BLM Interagency Fire Investigation Training Guidelines

Brittany Sprout, Public Relations Officer

What’s more exciting than being a detective? which is a forest fire investigator! You won’t learn about this in Law & Order, but the BLM has you covered!

To prevent future fires, we need to know how they start, so these lessons are critical to our fire program. Earlier this week, BLM Fire Mitigation and Education Specialists Carmen Thomason and Teresa Rigby instructed students in Wildland Fire Origins and Causes, which teaches students how to investigate fires, what causes fires, and what clues to look for when investigating. The class featured students from many local, state and federal fire departments to help develop skills and strengthen working relationships.

After receiving a weather report from their instructor, the students split into groups to inspect fire areas, which is important to understanding the conditions and conditions when the fire started.

Although wildfires can occur naturally due to lightning, human-caused fires account for 87% of all wildfires in the United States on a 10-year average. Fire, open burning, vehicles/equipment, and firearms are just a few of the many ways people cause fires. For example, the East Troublesome Fire, Colorado’s costliest fire and the state’s second largest, was caused by humans. Finding the origin and cause of fires is not easy, so our firefighters are trained to recognize the signs and follow the indicators.

White ash in the burnt area.

These areas had several highlights to give the students the full experience, such as the “exploded” cigarettes scattered throughout the burned areas. Due to the characteristics of cigarettes, when they ignite, they release what looks like a small explosion of white ash. Although not always the cause of fires, they are still important evidence to capture for investigations.

Students had the opportunity to practice their new skills after learning research methods every morning. Students traveled to Bear Creek Lake Park in Lakewood, CO, where BLM staff and local fire departments set up realistic investigation situations. Those areas had previously been burned with the park’s permission to create areas for students to practice. The students found various clues such as “exploded cigarettes”, suspicious paper products hidden under rocks, areas of white ash and the direction of the fire when it burned. vegetation.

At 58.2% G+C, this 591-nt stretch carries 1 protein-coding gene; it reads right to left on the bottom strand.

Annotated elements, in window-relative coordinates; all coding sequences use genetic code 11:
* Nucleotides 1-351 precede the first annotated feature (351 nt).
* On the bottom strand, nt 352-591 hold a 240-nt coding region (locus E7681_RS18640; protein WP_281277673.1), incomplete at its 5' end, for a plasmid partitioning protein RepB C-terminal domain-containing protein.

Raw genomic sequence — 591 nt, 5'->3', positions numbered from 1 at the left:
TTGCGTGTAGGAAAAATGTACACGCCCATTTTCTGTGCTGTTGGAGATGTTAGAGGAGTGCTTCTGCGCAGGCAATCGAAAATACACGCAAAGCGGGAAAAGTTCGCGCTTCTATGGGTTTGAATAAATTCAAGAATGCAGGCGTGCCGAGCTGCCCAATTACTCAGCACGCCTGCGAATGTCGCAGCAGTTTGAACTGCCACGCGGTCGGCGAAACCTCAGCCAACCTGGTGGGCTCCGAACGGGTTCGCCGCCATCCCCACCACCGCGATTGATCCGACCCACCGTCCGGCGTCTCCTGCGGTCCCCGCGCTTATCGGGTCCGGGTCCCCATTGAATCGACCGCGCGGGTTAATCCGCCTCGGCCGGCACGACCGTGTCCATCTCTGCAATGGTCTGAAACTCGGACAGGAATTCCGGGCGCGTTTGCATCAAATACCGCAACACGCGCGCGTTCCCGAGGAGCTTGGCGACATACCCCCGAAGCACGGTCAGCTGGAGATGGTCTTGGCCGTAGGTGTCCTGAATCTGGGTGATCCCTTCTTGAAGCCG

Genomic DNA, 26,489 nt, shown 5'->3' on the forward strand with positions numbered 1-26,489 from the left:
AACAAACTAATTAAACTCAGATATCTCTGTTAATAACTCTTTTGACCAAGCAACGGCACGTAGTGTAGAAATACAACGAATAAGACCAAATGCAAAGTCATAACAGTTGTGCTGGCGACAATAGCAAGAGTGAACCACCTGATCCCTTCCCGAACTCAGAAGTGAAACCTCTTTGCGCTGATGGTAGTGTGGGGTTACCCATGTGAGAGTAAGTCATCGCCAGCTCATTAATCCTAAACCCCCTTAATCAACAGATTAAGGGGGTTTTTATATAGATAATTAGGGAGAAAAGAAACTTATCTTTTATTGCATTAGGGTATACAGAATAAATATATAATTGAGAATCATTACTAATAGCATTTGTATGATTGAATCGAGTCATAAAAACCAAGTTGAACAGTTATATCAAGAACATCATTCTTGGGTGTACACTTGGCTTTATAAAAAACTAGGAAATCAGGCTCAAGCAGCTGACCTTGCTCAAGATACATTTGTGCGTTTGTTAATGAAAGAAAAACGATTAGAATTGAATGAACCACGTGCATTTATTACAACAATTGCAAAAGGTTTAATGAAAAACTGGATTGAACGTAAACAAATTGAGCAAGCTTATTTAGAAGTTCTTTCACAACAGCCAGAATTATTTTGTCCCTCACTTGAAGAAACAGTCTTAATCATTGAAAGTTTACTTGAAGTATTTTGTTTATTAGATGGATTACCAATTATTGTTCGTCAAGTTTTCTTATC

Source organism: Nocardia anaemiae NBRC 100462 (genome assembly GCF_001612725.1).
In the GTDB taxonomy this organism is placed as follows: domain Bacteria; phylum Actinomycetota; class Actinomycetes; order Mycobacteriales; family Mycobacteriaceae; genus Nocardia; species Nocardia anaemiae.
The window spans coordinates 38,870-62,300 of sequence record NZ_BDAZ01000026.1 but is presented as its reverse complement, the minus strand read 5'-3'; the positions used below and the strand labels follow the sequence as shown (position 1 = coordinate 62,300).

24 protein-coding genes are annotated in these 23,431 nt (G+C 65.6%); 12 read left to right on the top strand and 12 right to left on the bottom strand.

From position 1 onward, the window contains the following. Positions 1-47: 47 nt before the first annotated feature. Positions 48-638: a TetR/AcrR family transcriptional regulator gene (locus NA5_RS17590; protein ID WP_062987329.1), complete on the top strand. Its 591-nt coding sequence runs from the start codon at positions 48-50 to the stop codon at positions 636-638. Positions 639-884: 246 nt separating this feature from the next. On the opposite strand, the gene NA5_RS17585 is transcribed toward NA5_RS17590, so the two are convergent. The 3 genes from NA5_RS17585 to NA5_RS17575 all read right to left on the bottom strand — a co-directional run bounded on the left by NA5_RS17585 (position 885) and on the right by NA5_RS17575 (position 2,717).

A rock with burnt paper underneath it in a burnt area.

As our students did, you may notice something suspicious about this rock – hence the white flag nearby. In public areas, it is common for visitors to try to put out fires with rocks or other materials. Unfortunately, this doesn’t always work and can cause the vegetation to eventually catch fire, as in this example.

“Every piece of evidence is important when investigating a fire,” said Carmen Thomason. “Even if something doesn’t have a cause, we need to gather evidence to make sure we’re accurately describing what happened.”

People standing in a burning area with a marked area indicating the origin of the fire.

After scanning the area, following clues, and bringing in Jojo or Rotc, the teams would determine the origin and cause of the fire. In a real survey, groups would take lots of pictures and document everything they found. They can also collect evidence for further analysis.

While surveying the areas, students would slowly search the area and use colored flags to mark whether the fire had stopped or progressed and points of interest for further inspection. When there were several points of interest, students could call on the speed detection dog – Jojo or Rotc. These dogs are specifically trained to sit and respond to accelerant scents. Dogs can detect gasoline or other fuels, which helps investigators find the source and cause. These pups are invaluable and can make research a lot easier for our teams!

A woman stands with a black dog in the burnt area.

Meet Jojo! He works for the state of Colorado (sorry feds, he’s not a fan of USAJobs) and serves as a resource for investigating wildfires in the state. Jojo is trained to sit or even lie down when he picks up a scent. Since he is a working dog, he is fed that way too, and you can see his handler getting ready to give him some food to get an indication.

This five-day course is just one of many opportunities for professional firefighters and stakeholders/partners to learn about wildfires. Lessons like these help ensure that everyone investigating fires follows the same methodology and that wildfire investigations are conducted consistently across the country. Check out our website for more information on our fire program!

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